NEW YORK — Cable networks are raking in so much advertising revenue this year — a projected $10.2 billion — that even industry cheerleaders can’t believe their eyes.
“It all started with the upfront selling season,” said Joe Ostrow, president and CEO of the Cabletelevision Advertising Bureau.
Ostrow is referring to the unexpected decision by advertisers to pour money into cable in April and May of this year, well before they ponied up the big bucks to the broadcast networks. In past years, most advertisers had waited to complete their broadcast buys before they opened their checkbooks for cable.
But this year, cable “started to become the medium of choice for sophisticated advertisers,” he said. “If an advertiser is looking to target an audience, it’s the cable networks that can deliver a brand in the clearest way.” As examples, he cites ESPN for male sports viewers, MTV for the 12-to-24 audience and CNN for older adults interested in news.
Cable appears to be benefiting more than broadcast TV and TV syndication from one of the most robust marketplaces in the history of American advertising.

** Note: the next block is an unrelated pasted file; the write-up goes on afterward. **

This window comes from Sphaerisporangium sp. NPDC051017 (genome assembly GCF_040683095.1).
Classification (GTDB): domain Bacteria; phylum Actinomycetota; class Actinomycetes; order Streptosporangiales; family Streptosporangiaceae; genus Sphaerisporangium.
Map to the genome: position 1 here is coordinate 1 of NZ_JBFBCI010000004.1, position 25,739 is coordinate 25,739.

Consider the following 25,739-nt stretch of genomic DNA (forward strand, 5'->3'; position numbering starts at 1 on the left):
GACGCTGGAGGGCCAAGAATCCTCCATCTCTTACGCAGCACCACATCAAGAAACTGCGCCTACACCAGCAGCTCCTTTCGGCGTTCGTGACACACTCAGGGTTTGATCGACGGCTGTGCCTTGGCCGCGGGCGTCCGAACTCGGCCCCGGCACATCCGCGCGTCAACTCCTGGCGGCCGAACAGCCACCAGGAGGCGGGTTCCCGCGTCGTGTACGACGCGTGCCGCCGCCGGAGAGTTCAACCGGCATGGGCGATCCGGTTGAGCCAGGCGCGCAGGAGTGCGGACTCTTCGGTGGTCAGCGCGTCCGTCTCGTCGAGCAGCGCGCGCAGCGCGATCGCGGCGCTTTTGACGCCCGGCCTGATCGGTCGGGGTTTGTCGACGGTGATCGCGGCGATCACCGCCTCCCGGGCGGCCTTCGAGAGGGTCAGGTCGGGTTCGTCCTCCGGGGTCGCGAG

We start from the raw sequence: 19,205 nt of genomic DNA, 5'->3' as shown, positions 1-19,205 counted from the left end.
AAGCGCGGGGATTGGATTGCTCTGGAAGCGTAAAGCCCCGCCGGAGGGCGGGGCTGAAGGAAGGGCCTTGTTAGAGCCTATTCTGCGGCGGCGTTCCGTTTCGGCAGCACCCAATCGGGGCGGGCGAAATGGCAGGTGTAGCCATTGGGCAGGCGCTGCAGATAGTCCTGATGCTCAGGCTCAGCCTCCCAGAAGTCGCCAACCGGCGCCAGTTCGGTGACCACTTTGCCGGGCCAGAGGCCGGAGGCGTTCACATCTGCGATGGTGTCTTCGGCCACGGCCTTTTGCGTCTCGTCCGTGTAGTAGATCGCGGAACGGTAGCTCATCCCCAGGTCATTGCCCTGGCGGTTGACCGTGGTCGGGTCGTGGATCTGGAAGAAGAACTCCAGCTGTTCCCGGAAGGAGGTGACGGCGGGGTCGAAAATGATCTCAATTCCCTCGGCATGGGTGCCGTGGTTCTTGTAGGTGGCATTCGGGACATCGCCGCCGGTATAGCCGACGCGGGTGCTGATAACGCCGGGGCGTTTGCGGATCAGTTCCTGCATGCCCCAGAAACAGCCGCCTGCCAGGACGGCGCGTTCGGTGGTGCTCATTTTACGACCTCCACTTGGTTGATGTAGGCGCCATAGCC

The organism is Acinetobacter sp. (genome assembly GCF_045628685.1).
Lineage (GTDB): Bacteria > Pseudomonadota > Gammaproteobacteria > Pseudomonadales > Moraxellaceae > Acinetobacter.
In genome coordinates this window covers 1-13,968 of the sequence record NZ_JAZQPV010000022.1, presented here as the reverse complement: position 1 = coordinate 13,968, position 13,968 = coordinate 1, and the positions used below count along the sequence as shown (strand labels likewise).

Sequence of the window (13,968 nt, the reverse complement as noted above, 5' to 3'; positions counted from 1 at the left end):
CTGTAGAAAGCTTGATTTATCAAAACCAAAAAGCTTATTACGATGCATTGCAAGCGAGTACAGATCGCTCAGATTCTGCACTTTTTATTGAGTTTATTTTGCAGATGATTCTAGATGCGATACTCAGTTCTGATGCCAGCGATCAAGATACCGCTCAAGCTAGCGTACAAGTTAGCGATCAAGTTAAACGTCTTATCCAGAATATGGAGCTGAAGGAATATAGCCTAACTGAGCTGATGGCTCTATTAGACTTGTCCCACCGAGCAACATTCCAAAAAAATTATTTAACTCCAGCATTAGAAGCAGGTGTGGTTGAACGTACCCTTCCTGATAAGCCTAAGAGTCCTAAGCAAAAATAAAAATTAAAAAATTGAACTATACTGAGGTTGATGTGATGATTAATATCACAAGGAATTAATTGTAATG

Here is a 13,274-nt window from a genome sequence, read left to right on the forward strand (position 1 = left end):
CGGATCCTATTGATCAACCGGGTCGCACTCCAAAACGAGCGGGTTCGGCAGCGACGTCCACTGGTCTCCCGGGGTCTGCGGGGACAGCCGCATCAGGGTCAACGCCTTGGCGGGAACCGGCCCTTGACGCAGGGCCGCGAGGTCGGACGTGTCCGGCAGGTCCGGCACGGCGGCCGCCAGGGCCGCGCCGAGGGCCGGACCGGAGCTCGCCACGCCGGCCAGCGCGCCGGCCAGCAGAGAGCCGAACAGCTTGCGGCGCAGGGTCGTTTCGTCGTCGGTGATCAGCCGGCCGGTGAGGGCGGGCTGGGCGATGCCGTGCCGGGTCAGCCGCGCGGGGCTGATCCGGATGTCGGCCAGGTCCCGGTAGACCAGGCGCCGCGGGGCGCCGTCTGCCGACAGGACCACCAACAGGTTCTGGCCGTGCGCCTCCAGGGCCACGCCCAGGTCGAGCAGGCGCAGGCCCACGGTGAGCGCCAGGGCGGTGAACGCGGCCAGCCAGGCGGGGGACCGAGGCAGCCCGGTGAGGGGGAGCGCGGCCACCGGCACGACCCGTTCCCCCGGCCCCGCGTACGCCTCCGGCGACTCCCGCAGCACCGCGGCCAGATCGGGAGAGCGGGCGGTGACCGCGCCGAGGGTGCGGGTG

“Spending is up in just about every category,” says Tim Spengler, executive VP and director of national broadcast for Western Intl. Media.
Broadcast TV is just coming off an upfront season that reaped $8 billion for primetime alone. While advertisers are increasing their media buys “across the board,” Spengler says, “two that stand out are direct-to-consumer drug companies and retail stores.”
The CAB has just wrapped up its latest projections, which reveal that ad revenues for the national cable networks will climb to more than $10 billion for the first time.
In year-to-year growth, the CAB forecast is that cable will soar by 22%, from $8.3 billion in 1999 to $10.2 billion in 2000. That’s 5% more than the CAB’s original estimate of $9.7 billion for 2000.
Ostrow says advertisers also have been adding to their cable orders because of “the volume of original programming that cable puts on the schedule. More than 70% of all of the programming on the cable networks is produced by and for cable,” Ostrow said.
The $10.2 billion figure for 2000 covers only advertising time sold nationally by basic cable networks. When CAB’s researchers include advertising revenues from all of the spots sold by local cable systems and regional sports networks, the annual projection shoots up to $13.5 billion in 2000, a 20% increase over 1999’s total of $11.2 billion.